Federal finance minister Bill Morneau speaks in Waterloo, Ont. today, pitching his tax break plan and “tax fairness” — as a government press release calls it — to a small business forum.
Morneau and Small Business and Tourism minister Bardish Chagger are holding the talks at Communitech, a small-business based incubator focused on southern Ontario’s tech sector.
- ‘I need to do more’: Bill Morneau takes steps to calm ethics controversy
- Bill Morneau unveils gentler tax proposals for private corporations
Morneau has been under fire since the Globe and Mail reported Monday that Morneau did not put his business assets into a blind trust. That led opposition critics to accuse him of conflict of interest in sponsoring legislation involving private pensions, C-27, that could benefit him financially.
During a news conference Thursday on Parliament Hill, Morneau said he will unload the million shares, worth about $20 million, he has in Morneau Shepell, the human resources and pension management company his father founded.
His other assets will be placed in a blind trust in order to avoid any public perception of conflict of interest, he said.
Morneau has also climbed down from another controversial tax proposal to address the concerns of farmers and fishers.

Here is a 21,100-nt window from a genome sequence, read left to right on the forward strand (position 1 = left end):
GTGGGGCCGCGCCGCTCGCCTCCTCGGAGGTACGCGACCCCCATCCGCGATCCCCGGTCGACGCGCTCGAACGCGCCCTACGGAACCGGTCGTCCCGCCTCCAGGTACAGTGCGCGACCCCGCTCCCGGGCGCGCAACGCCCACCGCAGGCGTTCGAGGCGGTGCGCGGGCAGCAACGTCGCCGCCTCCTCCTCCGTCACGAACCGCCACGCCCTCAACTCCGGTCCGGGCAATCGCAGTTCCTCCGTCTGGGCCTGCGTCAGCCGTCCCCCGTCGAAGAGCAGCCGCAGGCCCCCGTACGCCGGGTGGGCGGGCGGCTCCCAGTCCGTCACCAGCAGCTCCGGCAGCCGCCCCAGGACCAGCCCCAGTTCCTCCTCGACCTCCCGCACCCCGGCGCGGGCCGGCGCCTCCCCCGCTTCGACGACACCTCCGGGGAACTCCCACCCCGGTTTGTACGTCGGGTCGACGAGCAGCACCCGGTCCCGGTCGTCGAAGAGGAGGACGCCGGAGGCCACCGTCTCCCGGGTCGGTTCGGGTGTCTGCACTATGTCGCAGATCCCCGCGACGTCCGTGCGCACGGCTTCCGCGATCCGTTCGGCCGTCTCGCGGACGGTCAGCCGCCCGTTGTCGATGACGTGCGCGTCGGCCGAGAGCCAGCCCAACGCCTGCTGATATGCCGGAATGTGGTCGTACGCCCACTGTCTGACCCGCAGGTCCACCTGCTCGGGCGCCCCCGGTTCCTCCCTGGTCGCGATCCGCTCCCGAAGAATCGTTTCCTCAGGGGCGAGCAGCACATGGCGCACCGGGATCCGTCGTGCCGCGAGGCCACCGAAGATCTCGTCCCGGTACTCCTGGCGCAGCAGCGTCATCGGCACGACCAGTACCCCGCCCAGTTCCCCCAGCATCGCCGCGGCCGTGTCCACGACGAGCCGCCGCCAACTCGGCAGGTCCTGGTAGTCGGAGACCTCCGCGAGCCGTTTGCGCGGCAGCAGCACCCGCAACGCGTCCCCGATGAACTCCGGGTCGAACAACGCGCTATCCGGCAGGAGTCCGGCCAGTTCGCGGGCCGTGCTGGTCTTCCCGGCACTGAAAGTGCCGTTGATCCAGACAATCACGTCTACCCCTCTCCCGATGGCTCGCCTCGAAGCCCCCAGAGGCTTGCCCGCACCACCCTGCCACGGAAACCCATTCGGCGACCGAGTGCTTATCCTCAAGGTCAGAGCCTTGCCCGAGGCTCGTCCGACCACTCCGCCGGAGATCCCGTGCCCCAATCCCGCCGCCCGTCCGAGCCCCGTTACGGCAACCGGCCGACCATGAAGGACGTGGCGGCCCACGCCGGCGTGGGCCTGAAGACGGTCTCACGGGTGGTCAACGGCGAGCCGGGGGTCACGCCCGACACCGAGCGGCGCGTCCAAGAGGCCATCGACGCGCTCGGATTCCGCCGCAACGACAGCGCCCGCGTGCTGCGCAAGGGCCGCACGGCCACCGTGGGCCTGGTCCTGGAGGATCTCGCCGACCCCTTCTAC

The finance minister said the government is abandoning the proposed tax reform that would have restricted the conversion of income into capital gains.
- Morneau climbs down from farming, fishing tax proposal
“We’re going to take a step back and reconsider that aspect of our tax proposal,” he said at a farm alongside Agriculture Minister Lawrence MacAulay in Erinsville, Ont., about halfway between Toronto and Ottawa, and three area Liberal MPs.
The proposal would have made it more difficult for farmers and other business owners to pass on their businesses to their children.
Scheer also in region
Earlier in the morning, Conservative leader Andrew Scheer also spoke to two small business forums in Waterloo Region.
- Conservative leader Scheer decries ‘irony’ of small business tax plan
Scheer described what he sees as ‘irony’ in Morneau’s propsed small business tax reforms while “we have a prime minister and a finance minister that used their own accounting schemes and accounting measures to avoid paying higher taxes.”